ASSET CREATION These benefits are the business’s ASSETS. Organisational assets Positional assets Knowledge assets Network assets Brand assets/ reputation assets Capabilities/ competencies (such as for product development/ marketing/ innovation/ cost management) Relational assets Patents Strategic assets ( such as cooperative suppliers or competitors) PORTER’S APPROACH TO CA Low cost/ differentiation may indeed be the proximate cause of CA but they cannot be the ultimate source. Low cost positions, superior quality, speed to market, or whatever, must come from something or other the organization has or does. For example in Ricardo’s time the superior returns (CA) of some farmers indeed came from lower costs which derived ultimately from superior quality (i.e. more productive) land, a resource that was very hard to make more of! Nowadays Nokia’s or Dell’s superior returns come ultimately from something similar, something (scarce and hard to make more of) which allows them to do things which enable them to offer a better ‘value for money’ proposition to consumers. But what things exactly? BEYOND PORTER Can we now offer a better/ deeper explanation of the roots of (and routes to) superior business performance? In the 90’s a capabilities/ competencies approach emerged as a ‘new orthodoxy’ leading to a distinctive ‘resource based view’ of the firm and approach to strategy. 6
THE CAPABILITIES APPROACH Question: What ‘things’ or ‘qualities’ could give a specific firm a sustainable edge (cheaper/ better/ …) over its rivals? A series of influential articles in the HBR and elsewhere during the 90’s suggested a new approach (although it turned out its origins were much earlier…Penrose, or even earlier…Ricardo) RESOURCE BASED APPROACH Examines the nature and origins of firm specific competitive advantage, or the firm specific determinants of performance. It takes as a start point the evidence, of substantial and sustained differences in the profitability of firms operating in the same market. It then considers how such a differential could be sustained in competitive conditions. Why don’t the laggard firms simply study and replicate the lessons of their more successful rivals? Why don’t the individual resource owners involved capture the value created for themselves rather than it going to the organisation? The school gets its name from the answer it provides to this question. Basically the answer it provides is to point to the simple fact that each firm has a distinctive history and thus distinctive resources, assets, capabilities and competencies, acquired and developed over time, which drive its performance. PRAHALAD AND HAMEL (1990): CORE COMPETENCIES Management’s ability to consolidate technology and production skills into competencies so the business can adapt quickly to changing opportunities/circumstances. Core competencies = collective learning of the organisation about prod/tech/markets. e.g. Sony’s miniaturisation skills. Competencies have to be built over a long period. They are difficult to identify precisely and hard to imitate. Many firms fail to identify their own core competencies and so fail to nurture them properly or exploit them fully. COLLIS AND MONTGOMERY (1995): COMPETING ON RESOURCES Competitive advantage derives ultimately from the ownership of a scarce valuable ‘resource’. Superior performance derives from developing a ‘competitively distinct’ set of resources and deploying them effectively. Resources involved could be physical, intangible, or organisational processes. Example given: Marks and Spencer (poor timing!) 7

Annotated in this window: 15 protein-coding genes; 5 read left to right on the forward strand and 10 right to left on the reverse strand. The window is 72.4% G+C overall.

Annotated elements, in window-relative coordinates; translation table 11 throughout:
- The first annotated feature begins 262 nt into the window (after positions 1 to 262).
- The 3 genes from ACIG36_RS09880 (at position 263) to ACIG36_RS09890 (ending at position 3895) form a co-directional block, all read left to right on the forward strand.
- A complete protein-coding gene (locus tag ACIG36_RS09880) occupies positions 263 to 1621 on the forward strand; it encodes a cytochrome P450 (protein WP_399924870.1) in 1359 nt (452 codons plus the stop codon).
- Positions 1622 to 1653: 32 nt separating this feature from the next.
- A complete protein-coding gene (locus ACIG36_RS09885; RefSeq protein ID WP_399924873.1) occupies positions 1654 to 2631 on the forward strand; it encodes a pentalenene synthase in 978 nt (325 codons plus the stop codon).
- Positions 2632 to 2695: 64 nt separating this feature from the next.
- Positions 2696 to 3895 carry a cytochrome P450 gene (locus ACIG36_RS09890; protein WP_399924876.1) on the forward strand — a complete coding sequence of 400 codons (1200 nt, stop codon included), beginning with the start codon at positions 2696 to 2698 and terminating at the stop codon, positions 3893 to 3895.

BALANCED SCORECARD Traces connection between performance, strategy, customer perspective, processes and assets. Key perspectives or generic value propositions are product leadership, customer intimacy, and operational excellence. Key processes are innovation, customer management, operations and logistics. Key assets are people, technology, and corporate culture. Kaplan and Norton, HBR, 2000. DISTINCTIVENESS IS THE KEY NB it isn’t just a matter of having capabilities or competencies, but having distinctive c and c. More effective than average in some area(s)? Production/ marketing effectiveness Innovation effectiveness New product generation effectiveness Strategic thinking effectiveness Transactional/ coordinative effectiveness Organisational effectiveness People management effectiveness Problem solving effectiveness Financial effectiveness Marketing/ Customer relations effectiveness Cost management effectiveness Learning effectiveness Kay identifies only three basic types of distinctive capability: Corporate Architecture 8
ATTACKERS V DEFENDERS Recent research by McKinsey suggests that all really successful businesses (out performers) are innovators but that not all innovators are successful (Apple). Success comes from ‘creative destruction’. From aggressive attacking not defending. But success can bring ‘cultural lock in’ and gradual decline. Few firms are superior performers for very long (10/15 years is a long time nowadays). These longer term successes manage the trick of ‘creative destruction’, generating creative change whilst maintaining effective central control. In a word, architecture.